There are lots of hiking routes in the park and there’s even a wheelchair-accessible trail at Williams Falls. What’s more, the park is a dedicated Dark Sky Preserve, meaning that it protects and preserves the night sky by reducing light pollution. Head out at night-time for unparalleled views of the Milky Way.

Whale Watching from St. Andrews-by-the-Sea

With the likes of Jolly Breeze St. Andrews providing cruises, you can go on exhilarating whale watching adventures from St. Andrews along the Bay of Fundy. Lots of Canadian Affair's tours include whale watching excursions and we can easily book an excursion on to a tailor-made tour for you.

You can see humpback, minke, finback or North Atlantic right whales breach the water during the whale season. This lasts from June to the end of October when the world’s highest tides bring a bounty of food.

Swallowtail Lighthouse

The Swallowtail Lighthouse will greet you as you approach Grand Manan Island by ferry and once you are at the lighthouse you’ll get panoramic views of the coastline.

The lighthouse is one of the most photographed lighthouses in New Brunswick, complete with an interpretive museum and a short tour. During the tour, you will learn all about the lighthouse and how it still has its original tower, one of only a handful of remaining wooden light towers in the country.

Is New Brunswick sounding too good to miss? To find out which holidays you can choose from in the province, call our Canada Experts on 0203 424 9666.

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Newfoundland and Labrador

Atlantic Canada | Whales | Icebergs | Fishing Villages

Gros Morne National Park

The fjords, rocks and plateaus of Gros Morne National Park are great to visit any time of the year as there are lots of summer and winter activities you can enjoy.

The Newfoundland and Labrador tourist board says Gros Morne National Park is the perfect backdrop for hiking as there are both marked and unmarked trails to follow through beautiful landscapes.

If you prefer to sit back and relax, then try a boat tour through the fjord and get close-up views of the highest waterfalls in eastern North America and other landscapes that took Mother Nature 480 million years to create.

St. John’s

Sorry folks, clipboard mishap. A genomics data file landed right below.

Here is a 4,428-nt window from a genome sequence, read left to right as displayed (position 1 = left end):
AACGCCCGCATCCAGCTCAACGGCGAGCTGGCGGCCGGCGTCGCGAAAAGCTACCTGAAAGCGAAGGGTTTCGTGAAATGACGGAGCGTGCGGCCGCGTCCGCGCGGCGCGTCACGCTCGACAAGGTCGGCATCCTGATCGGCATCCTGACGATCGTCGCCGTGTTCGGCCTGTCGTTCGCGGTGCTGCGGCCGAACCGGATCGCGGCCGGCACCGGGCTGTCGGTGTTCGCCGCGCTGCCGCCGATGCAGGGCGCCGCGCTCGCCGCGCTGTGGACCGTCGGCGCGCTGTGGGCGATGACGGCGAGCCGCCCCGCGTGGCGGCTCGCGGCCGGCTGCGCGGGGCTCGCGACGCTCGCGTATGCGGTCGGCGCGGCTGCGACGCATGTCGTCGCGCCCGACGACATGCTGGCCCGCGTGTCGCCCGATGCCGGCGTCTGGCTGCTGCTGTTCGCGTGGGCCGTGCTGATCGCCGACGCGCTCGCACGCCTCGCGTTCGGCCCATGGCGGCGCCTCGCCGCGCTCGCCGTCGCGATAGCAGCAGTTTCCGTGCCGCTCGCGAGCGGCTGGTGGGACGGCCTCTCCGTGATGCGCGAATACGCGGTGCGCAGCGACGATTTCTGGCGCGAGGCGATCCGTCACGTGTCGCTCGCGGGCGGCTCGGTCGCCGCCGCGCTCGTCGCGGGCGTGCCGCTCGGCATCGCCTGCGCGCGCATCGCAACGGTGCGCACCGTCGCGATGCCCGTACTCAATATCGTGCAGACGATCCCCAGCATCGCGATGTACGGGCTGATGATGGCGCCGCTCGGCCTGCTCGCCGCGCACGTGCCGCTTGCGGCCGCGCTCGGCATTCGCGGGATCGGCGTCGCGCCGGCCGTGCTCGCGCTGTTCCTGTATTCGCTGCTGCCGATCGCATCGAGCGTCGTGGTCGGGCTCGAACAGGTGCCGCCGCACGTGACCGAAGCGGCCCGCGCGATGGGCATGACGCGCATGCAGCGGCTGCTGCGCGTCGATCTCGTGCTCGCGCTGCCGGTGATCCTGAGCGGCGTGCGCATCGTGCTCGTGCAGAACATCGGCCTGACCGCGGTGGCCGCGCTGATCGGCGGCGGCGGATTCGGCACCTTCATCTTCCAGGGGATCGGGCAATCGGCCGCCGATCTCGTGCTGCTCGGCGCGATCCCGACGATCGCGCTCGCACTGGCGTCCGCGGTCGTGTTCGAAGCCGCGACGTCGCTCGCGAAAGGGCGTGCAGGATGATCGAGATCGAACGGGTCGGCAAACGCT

The province’s capital offers the perfect mix of big-city glamour and traditional small-town charm. The city is steeped in history as it is the oldest and most easterly city in North America – making it the closest point in Canada to the UK.

Stroll around St. John's and you will walk down some of the oldest streets in the New World. While you’re exploring you should visit the many shops, boutiques and restaurants here.

During your time in the city, head to Signal Hill National Historic Site as it offers stunning views over the Atlantic Ocean.

L’Anse aux Meadows National Historic Site

At the tip of Newfoundland is L’Anse aux Meadows National Historic Site where the remains of an 11th-century Viking settlement is located. It is evidence of the first European presence in North America, which is why it is a UNESCO World Heritage site.

During your visit, you can look at artefacts that were uncovered, try blacksmithing or weaving and talk to costumed characters about the history of the Vikings. The displays at the site also take you through Norse mythology and introduce you to characters such as Thor and Loki.


This might only be a small town, but it comes with a very big reputation. Located along Iceberg Alley, it is the gateway to viewing some of the most spectacular icebergs the eye can see from mid-May to mid-July.

Although, this is just the tip of the iceberg when it comes to what you can do here. Boat tours don’t just go to Iceberg Alley. There are lots of wildlife tours you can go on and will be able to get a glimpse of whales, dolphins, seals and seabirds.

Twillingate is a walker’s paradise as there are lots of winding paths around the town. Two of the best are: - Lighthouse/lower head trail – a 6.5km hike that takes in the lighthouse, rugged coastlines, an old copper mine and Sea Breeze Park. - Spencer’s Park Trail – This 1 km walk leads to a rocky beach and has great views of Back Harbour and Crow Head.

Fogo Island

The largest offshore island of Newfoundland and Labrador is full of sea-cliff footpaths, lush forests and brightly coloured clapboard houses. It’s also famous for the iconic Fogo Island Inn which has featured on BBC’s Amazing Hotels: Life Beyond the Lobby.

During your visit here, you can learn about the island’s history by visiting museums such as the Brett House Museum, the Bleak House Museum and the Experience Fogo Museum.

This rugged island is a popular walking destination with more than 200km of trails. You can hike jagged cliffs to one of the four corners of the earth and during your walk, you might catch a glimpse of caribou and foxes.

Is Newfoundland and Labrador sounding too good to miss? To find out which holidays you can choose from in the province, call our Canada Experts on 0203 424 9666.

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Northwest Territories

Northern Lights | Outdoor Activities | Watersports | Wildlife Viewing

Nahanni National Park Reserve